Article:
WEDNESDAY, Sept. 22 (HealthDay News) -- Absence of a biological father in the home predicts earlier onset of breast development in higher-income families and early development of pubic hair in African-American girls from high-income families, according to research published online Sept. 20 in the Journal of Adolescent Health.
Julianna Deardorff, Ph.D., of the University of California in Berkeley, and colleagues conducted a prospective study of 444 girls aged 6 to 8 to determine whether the known association of early puberty with father absence (previously identified as a factor associated with early menarche) was modified by body mass index (BMI), ethnicity, and family income. Body weight, height, and the onset of breast development and pubic hair were tracked over a two-year period, and demographic information was obtained from caregivers.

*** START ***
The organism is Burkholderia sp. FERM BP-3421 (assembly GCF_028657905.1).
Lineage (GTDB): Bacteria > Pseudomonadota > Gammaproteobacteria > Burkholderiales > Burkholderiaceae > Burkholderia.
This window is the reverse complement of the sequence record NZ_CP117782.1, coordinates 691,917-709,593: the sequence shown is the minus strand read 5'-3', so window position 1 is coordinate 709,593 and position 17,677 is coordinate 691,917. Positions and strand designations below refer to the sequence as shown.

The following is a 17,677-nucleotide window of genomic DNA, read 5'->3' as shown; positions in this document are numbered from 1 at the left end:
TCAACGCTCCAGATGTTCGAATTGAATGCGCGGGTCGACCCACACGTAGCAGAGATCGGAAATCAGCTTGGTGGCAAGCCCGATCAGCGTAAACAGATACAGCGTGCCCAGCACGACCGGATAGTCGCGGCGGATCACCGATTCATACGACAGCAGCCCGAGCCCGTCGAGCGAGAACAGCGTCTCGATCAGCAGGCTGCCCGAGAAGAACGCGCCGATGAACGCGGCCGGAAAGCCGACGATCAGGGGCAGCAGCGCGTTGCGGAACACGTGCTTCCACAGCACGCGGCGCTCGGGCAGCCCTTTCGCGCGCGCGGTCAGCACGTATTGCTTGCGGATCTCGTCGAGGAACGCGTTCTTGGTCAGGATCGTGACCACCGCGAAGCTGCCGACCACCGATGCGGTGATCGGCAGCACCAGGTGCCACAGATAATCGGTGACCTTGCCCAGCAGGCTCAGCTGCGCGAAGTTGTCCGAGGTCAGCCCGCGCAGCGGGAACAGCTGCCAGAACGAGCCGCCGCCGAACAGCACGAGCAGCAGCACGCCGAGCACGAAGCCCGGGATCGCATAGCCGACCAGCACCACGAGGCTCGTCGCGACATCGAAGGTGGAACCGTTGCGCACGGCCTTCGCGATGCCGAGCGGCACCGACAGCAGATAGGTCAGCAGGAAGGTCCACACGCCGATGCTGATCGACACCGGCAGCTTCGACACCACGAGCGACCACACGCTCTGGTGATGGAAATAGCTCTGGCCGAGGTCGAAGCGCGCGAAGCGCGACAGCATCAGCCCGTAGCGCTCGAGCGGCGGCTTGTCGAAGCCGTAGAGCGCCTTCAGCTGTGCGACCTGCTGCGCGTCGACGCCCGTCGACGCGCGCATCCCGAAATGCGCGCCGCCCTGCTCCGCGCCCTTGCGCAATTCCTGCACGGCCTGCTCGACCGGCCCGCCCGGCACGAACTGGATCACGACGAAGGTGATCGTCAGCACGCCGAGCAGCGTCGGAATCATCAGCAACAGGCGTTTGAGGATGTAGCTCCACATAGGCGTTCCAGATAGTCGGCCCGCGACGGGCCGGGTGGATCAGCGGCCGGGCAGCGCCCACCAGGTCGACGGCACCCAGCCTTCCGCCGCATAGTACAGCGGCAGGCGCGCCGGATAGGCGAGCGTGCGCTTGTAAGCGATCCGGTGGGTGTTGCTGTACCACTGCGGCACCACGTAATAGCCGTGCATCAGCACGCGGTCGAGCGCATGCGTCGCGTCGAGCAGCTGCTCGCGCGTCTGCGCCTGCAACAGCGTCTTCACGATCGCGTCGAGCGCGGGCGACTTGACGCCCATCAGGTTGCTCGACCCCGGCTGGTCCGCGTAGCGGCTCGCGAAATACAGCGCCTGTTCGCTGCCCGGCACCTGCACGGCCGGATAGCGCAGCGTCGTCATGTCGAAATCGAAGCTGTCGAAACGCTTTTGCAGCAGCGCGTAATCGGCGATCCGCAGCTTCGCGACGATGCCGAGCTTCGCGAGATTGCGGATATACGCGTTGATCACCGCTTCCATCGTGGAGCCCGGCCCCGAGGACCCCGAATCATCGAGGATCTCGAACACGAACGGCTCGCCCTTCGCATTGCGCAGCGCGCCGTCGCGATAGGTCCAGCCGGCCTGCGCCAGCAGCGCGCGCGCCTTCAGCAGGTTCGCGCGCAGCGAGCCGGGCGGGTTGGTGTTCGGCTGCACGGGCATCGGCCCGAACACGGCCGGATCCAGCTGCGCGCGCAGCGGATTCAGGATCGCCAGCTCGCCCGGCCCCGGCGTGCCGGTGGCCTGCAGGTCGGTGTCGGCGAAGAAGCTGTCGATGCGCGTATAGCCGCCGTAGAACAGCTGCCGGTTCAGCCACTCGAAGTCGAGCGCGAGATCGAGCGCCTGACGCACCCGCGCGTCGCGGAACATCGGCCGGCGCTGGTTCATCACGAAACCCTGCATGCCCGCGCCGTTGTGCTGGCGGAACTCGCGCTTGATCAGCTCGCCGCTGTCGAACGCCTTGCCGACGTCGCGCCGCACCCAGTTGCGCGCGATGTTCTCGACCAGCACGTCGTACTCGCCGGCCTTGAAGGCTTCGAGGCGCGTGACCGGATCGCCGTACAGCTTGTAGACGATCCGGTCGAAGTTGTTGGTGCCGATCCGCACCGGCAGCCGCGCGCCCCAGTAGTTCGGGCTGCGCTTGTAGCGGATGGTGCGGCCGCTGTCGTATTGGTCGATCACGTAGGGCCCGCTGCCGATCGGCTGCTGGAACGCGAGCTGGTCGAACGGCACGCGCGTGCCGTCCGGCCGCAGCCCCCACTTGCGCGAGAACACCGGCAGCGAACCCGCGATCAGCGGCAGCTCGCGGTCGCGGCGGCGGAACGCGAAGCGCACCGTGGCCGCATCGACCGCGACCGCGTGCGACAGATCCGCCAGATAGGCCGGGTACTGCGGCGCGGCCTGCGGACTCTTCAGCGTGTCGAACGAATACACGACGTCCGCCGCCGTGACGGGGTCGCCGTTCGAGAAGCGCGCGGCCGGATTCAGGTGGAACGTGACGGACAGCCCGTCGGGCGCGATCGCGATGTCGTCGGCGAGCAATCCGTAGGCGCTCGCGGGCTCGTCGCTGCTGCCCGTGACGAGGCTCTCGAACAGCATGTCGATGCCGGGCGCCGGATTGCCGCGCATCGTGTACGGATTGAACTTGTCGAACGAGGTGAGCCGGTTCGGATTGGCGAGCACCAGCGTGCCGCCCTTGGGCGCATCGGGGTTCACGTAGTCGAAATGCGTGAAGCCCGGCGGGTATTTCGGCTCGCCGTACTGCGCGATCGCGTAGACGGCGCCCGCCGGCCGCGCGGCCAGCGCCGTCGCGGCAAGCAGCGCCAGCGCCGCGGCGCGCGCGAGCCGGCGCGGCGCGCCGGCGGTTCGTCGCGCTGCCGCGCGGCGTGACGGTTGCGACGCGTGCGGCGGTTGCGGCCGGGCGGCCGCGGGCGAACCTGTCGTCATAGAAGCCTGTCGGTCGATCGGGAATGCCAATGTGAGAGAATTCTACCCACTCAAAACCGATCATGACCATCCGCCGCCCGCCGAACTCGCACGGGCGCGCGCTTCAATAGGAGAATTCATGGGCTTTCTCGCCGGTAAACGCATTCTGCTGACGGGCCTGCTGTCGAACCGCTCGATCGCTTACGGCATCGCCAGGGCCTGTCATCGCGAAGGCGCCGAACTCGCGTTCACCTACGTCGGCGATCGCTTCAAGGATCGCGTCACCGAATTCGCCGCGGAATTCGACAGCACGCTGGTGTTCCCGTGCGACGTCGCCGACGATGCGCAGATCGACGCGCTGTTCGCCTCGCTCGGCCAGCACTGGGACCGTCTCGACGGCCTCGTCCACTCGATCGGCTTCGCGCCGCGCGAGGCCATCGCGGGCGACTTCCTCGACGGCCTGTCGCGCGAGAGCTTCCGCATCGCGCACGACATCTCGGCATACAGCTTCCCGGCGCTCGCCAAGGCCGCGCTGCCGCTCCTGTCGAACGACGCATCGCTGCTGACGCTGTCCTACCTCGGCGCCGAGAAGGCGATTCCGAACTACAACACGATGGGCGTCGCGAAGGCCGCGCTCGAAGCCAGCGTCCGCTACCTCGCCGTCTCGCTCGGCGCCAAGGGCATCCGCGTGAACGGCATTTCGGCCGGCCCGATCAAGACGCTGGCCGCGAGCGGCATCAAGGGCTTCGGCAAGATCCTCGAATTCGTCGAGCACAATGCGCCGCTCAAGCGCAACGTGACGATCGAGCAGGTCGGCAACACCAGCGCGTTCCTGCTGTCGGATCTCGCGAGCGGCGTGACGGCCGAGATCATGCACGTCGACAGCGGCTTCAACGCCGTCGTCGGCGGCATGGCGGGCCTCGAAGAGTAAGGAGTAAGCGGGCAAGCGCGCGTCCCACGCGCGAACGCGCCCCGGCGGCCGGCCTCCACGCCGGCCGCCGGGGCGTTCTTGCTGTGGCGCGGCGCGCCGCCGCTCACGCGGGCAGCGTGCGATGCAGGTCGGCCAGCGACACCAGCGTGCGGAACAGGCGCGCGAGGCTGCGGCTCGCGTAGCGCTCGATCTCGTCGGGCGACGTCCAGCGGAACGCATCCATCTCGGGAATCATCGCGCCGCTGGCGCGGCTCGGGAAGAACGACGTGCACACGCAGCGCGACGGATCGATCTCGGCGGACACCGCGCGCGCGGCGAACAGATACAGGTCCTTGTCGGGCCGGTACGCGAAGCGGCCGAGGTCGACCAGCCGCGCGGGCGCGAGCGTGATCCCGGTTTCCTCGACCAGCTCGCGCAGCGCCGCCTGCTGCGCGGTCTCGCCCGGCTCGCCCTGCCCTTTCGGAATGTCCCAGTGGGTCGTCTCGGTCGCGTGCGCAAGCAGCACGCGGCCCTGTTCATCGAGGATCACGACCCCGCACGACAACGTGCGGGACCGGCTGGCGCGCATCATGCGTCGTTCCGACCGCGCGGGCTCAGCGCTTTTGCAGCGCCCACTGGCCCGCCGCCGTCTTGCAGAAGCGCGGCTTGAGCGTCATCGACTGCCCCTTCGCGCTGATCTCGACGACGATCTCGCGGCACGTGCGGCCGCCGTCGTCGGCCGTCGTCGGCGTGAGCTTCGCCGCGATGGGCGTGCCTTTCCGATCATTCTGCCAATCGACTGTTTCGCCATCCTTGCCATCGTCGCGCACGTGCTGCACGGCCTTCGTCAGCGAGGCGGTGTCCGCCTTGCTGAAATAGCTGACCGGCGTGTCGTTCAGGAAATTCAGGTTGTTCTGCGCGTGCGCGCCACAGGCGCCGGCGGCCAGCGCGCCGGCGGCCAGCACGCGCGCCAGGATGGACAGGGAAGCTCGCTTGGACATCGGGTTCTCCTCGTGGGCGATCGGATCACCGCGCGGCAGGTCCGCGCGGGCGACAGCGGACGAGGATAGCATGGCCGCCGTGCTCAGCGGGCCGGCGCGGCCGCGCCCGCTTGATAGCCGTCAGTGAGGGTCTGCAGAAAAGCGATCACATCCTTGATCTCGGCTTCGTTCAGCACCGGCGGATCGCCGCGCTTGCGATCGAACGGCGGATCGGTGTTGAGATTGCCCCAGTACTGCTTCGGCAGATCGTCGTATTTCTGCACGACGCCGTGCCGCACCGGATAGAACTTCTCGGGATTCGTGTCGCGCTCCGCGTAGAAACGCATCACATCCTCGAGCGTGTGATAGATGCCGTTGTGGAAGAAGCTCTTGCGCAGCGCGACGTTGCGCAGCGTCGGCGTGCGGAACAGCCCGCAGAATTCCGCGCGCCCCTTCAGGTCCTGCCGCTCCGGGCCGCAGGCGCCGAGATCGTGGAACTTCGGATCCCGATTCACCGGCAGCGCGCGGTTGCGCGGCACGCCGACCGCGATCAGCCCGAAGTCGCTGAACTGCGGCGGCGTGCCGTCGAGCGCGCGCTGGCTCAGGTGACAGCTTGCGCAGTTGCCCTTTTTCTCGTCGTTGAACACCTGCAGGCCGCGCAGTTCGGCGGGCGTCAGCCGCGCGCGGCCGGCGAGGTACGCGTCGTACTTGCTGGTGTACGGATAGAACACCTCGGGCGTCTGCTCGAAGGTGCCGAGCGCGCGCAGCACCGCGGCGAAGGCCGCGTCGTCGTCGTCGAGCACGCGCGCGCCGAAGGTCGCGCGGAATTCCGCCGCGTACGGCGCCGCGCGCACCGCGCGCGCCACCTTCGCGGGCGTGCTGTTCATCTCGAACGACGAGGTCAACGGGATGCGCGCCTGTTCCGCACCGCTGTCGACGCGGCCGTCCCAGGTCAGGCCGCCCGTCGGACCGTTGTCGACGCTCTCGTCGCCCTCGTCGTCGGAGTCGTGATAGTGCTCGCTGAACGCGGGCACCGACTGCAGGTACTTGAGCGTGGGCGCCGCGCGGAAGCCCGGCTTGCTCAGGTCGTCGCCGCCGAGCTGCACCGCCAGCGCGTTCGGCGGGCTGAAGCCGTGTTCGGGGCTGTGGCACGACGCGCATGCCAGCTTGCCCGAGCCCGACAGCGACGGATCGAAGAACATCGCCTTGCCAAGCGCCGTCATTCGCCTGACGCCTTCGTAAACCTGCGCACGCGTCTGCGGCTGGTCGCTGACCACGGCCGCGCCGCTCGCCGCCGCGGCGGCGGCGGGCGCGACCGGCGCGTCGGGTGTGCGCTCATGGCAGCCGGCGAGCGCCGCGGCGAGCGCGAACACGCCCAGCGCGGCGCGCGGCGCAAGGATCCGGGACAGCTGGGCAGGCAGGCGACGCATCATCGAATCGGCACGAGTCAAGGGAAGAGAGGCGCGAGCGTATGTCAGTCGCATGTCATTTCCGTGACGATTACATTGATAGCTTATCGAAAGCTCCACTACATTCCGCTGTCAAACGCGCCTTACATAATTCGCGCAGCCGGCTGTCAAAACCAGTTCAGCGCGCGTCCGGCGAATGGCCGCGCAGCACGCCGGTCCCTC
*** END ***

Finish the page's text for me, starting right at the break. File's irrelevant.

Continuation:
When adjusted for BMI, the researchers found that income and ethnicity had a moderating effect on the association of father absence and pubertal onset. In higher-income families, father absence predicted earlier onset of breast development. Only in higher-income African-American families was there an association between father absence and early pubic hair development. BMI did not explain these effects.
"Factors present in the familial and social environment of young girls may explain the relationship between father absence and onset of puberty. By including ethnicity and income, we have uncovered a complex pattern of relationships that warrants further investigation," the authors write.